Dharma Talk: “Form is emptiness, emptiness is form”

NOTE: The following Dharma talk was given by Rev. Charama on Sunday, October 15, 2017.

We recite the Heart Sutra in every service, sometimes even daily – as Buddhists around the world have for millennia. So we can’t say we don’t know what the noble Avalokiteshvara Bodhisattva says to Shariputra:

form is emptiness, emptiness is form;
emptiness is not separate from form,
form is not separate from emptiness;
whatever is form is emptiness,
whatever is emptiness is form.

And yet I suspect that much of the tension we face in our daily lives arises from an incomplete or incorrect understanding of the essential world (emptiness) and the phenomenal world (form).

They are separate, but they are one. Two sides of the same coin. I like to think of them as one word – formemptiness – or, if I want a visual image, as Brundlefly from the 1986 Jeff Goldblum movie The Fly.

You remember the movie. Brilliant scientist Seth Brundle (Goldblum) invents a matter transporter much like the transporters (“Beam me up, Scotty”) on Star Trek.

Brundle tests his invention on various objects with various levels of success. One night, he says, “Screw it!” and puts himself in one of the pods. Unbeknownst to him, a fly has also entered the chamber with him. So that when his genetic code is disassembled and then reassembled in the pod on the other side of the room, the fly’s genetic code becomes intermingled with his. Over the course of the rest of the movie, he and the fly become one creature. He remarks that he is now Brundlefly.

That’s form/emptiness. (Or, essential/phenomenal.)

How do we know if we are putting too much emphasis on one over the other?

If we find ourselves thinking, “It’s all bullshit” or behaving as if nothing matters – including any of the traditions or rituals of our practice – we’re living in the realm of emptiness.

I’ve known people who have stated, “It’s all bullshit.” Such a phrase has the stink of Zen because – like the protagonist of some koans – those who believe it are spiritually immature. They’ve seen only one side of the formemptiness equation.

On the other hand, if we find ourselves inordinately concerned with everyday life, freaking out at every utterance from a politician, becoming an activist at the drop of a hat, holding others to a standard of perfection, not allowing them to make mistakes, or being inordinately worried about how we (and others) look, what kind of car we drive or house we live in, we know that we’re living in a world of form, which is also called the phenomenal world.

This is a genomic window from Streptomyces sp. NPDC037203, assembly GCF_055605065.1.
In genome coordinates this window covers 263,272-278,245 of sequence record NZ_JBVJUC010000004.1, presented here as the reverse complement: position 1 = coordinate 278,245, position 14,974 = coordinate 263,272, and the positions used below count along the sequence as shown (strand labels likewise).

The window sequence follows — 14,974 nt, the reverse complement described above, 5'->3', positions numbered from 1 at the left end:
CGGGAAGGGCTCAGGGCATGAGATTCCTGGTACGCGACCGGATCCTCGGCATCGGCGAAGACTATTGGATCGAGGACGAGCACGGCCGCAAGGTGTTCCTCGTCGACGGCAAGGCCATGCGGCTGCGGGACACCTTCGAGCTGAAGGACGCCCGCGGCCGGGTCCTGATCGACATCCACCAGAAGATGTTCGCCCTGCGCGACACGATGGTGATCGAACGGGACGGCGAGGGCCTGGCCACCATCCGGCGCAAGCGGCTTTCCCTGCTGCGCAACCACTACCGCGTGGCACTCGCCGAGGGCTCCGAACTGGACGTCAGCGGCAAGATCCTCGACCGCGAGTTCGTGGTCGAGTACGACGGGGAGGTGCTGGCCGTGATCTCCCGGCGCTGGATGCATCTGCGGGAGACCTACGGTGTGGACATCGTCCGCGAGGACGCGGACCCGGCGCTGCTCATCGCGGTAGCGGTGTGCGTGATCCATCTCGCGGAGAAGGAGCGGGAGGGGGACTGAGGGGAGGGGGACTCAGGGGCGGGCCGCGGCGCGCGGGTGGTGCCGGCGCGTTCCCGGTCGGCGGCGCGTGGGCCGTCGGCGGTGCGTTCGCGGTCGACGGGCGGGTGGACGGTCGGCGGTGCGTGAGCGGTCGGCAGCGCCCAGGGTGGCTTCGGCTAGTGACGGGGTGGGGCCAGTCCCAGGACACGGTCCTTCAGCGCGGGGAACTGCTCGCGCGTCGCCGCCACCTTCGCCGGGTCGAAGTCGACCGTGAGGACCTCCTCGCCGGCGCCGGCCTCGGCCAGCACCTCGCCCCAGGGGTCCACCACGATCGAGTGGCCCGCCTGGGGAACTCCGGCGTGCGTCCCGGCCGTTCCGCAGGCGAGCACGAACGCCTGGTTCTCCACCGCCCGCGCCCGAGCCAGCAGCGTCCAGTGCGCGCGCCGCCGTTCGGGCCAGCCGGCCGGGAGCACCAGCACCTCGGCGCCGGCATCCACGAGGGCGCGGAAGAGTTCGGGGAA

As to the former, life is not bullshit – and neither is what arises every moment. If we are honest, we can see that, clearly, in how we value our loved ones, in the beauty and rarity of a double rainbow, in the birth of a son or daughter, in the need to pay the mortgage on time every month. It’s not all bullshit. It’s bullshitsacred. It is both bullshit AND it is incredibly wondrous, sacred.

As to the latter, it appears many people on Facebook exist in the world of form. Constant anti-Trump or anti-Republican posts. (Before that, it was anti-Obama and anti-Democrat posts.) Allowing the media to rile them to the point of anger and bitterness. Demanding this person or that group do such and such – or else. Arguing over points of theology or doctrine or ritual. That’s the realm of form, and a focus on that side of the coin leads to all sorts of illness, both individual and societal. Sure, some things are important. Even political things. But if you find yourself posting about politics day after day after day after day, it’s possible you’ve become fixated on form. Let it go. There’s more to life than politics. (In fact, politics isn’t life at all. It’s an intangible, invisible concept that resides solely in your mind that depresses, ruins, and kills.)

Again, life is not form OR emptiness. It’s emptinessform. It’s essentialphenomenal. Reality is both.

Then why separate them at all? Why use words like “form” and “emptiness” (or “essential” and “phenomenal”) if they’re the same thing?

They’re not the same thing.

But I’ll save that for another Dharma talk.

In the meantime, I have a hankering to re-watch The Fly.

* Bow *

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